'Batman v Superman Ultimate Edition' review: Added footage can't help ambitious DC film
Batman v Superman: Dawn of Justice is now even longer, by a staggering 30 minutes and 53 seconds.
With the extra footage edited in for the new Blu-ray as well as for digital download, Zack Snyder’s controversial opus is even darker, moodier and weirder. It is also three hours, two minutes and 33 seconds long — epic-length yet still shorter than Lawrence of Arabia or Gone with the Wind.
Not surprisingly, BvS is more overtly violent and far more brutal now, leading to a harsher restricted rating. That is unwelcome, in this case. The good news is that the storytelling is occasionally more logical in the spaces between the tougher action scenes. So we better understand how this cape-crusading madness came to be in the DC Extended Universe. This sets up Snyder’s Justice League movies, as well as standalone titles such as Wonder Woman.
Yet none of this reworking succeeds in remaking BvS into a superhero classic. While the movie is improved overall — and the brilliant bits from the theatrical cut remain intact — the new director’s cut does not rescue Snyder from his murky depths of despair. BvS is still a downer, a convoluted mess and funereal in tone.
Not that it flopped, with $873 million in worldwide box office. That ranks it fourth in 2016 behind only Captain America: Civil War, Zootopia and The Jungle Book. That also means BvS will make multi-millions more in the home entertainment market.
The expansive Ultimate Edition arrives Tuesday on Blu-ray. In addition to a “free” Ultraviolet digital HD copy, the pack contains a DVD with the theatrical cut; a Blu-ray with the theatrical cut and tons of interesting making-of bonus materials; and a separate Ultimate Edition Blu-ray with the extended cut. So there is value here for collectors, even if they hate BvS.
The extra footage adds nothing to the Batman/Bruce Wayne (Ben Affleck) side of things. But it dramatically fleshes out the Superman/Clark Kent (Henry Cavill) side, turning his existential crisis into a humanistic drama with emotional depth. That, in turn, impacts his love life with Lois Lane (Amy Adams).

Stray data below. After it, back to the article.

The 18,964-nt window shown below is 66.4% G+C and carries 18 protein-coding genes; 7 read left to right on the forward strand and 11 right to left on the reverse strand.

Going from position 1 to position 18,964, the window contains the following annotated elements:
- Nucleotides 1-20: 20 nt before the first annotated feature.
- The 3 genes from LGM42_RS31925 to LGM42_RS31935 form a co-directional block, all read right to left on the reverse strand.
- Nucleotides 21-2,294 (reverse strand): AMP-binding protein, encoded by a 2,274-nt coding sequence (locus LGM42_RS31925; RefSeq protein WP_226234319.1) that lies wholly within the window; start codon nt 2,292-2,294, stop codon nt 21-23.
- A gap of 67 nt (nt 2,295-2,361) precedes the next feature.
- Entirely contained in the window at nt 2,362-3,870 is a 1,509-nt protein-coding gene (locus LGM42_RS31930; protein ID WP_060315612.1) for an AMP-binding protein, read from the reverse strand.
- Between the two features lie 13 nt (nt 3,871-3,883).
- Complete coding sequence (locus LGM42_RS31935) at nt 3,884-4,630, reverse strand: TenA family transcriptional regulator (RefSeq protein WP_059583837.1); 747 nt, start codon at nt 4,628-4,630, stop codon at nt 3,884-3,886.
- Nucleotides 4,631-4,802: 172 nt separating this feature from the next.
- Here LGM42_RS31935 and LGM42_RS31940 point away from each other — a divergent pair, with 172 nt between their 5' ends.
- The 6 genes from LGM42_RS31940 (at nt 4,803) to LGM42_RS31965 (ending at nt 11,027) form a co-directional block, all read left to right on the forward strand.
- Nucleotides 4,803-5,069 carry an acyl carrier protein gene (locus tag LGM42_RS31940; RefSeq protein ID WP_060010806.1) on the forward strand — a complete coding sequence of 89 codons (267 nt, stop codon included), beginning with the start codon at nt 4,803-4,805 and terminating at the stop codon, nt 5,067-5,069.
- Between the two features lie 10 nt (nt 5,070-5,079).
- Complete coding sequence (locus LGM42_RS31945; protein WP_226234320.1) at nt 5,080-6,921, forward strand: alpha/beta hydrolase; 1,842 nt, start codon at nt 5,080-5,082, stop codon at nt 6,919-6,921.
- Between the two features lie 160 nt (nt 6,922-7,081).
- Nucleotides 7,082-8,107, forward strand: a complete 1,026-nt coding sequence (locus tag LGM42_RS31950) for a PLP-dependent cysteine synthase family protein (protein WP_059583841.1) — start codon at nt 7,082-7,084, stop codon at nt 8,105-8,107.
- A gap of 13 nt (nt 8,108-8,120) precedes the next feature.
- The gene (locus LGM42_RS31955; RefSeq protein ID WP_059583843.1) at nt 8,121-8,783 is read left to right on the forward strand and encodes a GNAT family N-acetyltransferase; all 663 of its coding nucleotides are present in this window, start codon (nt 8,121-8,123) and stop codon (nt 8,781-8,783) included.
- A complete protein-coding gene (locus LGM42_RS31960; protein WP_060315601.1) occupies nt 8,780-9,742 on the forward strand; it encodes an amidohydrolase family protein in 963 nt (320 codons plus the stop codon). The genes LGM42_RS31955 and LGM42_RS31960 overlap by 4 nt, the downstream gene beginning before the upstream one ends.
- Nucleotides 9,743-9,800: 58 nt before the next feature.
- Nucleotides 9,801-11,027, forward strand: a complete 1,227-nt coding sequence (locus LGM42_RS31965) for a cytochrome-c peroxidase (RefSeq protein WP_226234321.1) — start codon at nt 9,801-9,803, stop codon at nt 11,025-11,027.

In lockstep, because she is inextricably linked to the super-alien’s fate, Lois’ story is greatly expanded. That means that Adams’ talents and screen charisma are not wasted this time. The endgame is that we get why she is the Daily Planet’s ace reporter, especially when investigating the massacre in the fictional African village of Nairomi.
We even hear Jimmy Olsen introduce himself to Lois by name (although it is a mystery why she does not already know him). He again turns out to be a CIA spy marked for death. This expansion gives Lois, and the audience, more grounds to eventually understand how unhinged villain Lex Luthor (Jesse Eisenberg) creates his conspiracy to pit Superman against Batman.
We also see how Clark Kent digs more deeply into the activities of Batman, reinforcing his own impression that the Dark Knight’s crime-fighting is wreaking unnecessary havoc, especially in poverty-stricken, mixed-race neighbourhoods in Gotham City. This means Superman’s enmity towards Batman becomes equal to Batman’s hatred for Superman after the tragedies depicted in Man of Steel.